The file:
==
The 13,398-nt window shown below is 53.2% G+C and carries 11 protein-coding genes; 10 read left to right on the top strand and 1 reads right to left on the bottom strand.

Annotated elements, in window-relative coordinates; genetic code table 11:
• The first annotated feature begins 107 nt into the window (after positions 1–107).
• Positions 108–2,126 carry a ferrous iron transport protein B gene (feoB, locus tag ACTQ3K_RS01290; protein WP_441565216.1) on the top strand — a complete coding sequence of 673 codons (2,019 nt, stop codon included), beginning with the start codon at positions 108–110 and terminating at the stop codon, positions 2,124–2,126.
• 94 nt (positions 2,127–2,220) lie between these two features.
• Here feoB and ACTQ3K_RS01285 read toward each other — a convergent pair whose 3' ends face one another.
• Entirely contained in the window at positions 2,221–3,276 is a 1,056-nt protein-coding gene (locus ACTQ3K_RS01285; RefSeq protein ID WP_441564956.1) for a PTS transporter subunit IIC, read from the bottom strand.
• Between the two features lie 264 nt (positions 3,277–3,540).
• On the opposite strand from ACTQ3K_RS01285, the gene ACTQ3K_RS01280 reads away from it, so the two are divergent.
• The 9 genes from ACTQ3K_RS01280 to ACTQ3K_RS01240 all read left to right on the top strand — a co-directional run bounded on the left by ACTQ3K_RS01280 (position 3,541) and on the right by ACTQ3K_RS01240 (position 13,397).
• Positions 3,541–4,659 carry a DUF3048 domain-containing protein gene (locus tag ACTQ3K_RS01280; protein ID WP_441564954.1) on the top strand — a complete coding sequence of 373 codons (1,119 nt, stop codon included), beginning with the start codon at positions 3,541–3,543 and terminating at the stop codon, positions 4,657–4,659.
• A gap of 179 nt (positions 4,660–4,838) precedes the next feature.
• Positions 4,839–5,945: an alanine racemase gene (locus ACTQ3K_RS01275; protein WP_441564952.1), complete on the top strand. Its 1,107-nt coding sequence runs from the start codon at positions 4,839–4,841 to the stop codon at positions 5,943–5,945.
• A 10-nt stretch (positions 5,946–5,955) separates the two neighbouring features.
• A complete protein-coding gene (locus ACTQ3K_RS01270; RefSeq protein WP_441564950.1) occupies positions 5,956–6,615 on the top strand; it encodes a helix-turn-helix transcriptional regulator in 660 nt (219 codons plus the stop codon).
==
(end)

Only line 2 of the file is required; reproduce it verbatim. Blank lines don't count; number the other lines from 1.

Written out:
Annotated elements, in window-relative coordinates; genetic code table 11: